Meders v. Warden, Georgia Diagnostic Prison, No. 14-14178 (11th Cir. 2019)

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Justia Opinion Summary

The Eleventh Circuit granted a petition requesting panel rehearing, vacated its earlier opinion, and issued this opinion in its place.

The court affirmed the district court's denial of a petition for habeas relief under 28 U.S.C. 2254. The court affirmed and held that petitioner failed to show that had his trial counsel used all of the impeachment material during the guilt phase of his trial, every fairminded jurist would conclude that there was a "substantial, not just conceivable," likelihood that the result of his trial would have been different. Therefore, the state trial court's prejudice determination was not unreasonable. The court also held that, even considering any purported cumulative effect from the admission of the food stamps and cocaine citation and trial counsel's failure to present the impeachment evidence, a fairminded jurist could still conclude that it was insufficient to undermine his confidence in petitioner's trial.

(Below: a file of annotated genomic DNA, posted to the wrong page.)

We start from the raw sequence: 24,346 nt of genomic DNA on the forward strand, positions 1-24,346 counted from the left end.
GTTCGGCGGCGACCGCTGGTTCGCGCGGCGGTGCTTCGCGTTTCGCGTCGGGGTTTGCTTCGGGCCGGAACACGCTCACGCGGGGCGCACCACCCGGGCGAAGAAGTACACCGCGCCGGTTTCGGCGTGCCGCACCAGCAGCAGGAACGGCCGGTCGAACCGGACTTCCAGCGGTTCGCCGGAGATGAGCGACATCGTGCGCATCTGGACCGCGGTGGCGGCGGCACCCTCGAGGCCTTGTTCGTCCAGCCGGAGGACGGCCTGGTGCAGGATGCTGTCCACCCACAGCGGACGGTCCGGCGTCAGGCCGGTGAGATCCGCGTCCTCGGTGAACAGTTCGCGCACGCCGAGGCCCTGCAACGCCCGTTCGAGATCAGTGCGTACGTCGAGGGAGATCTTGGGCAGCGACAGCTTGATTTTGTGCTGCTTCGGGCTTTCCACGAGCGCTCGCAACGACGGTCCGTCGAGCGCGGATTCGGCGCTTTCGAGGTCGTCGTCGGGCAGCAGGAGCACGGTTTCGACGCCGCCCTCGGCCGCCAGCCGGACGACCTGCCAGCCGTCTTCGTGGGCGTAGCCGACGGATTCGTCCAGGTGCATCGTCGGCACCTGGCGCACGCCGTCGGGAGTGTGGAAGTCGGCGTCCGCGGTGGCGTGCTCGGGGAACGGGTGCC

This opinion or order relates to an opinion or order originally issued on October 26, 2017.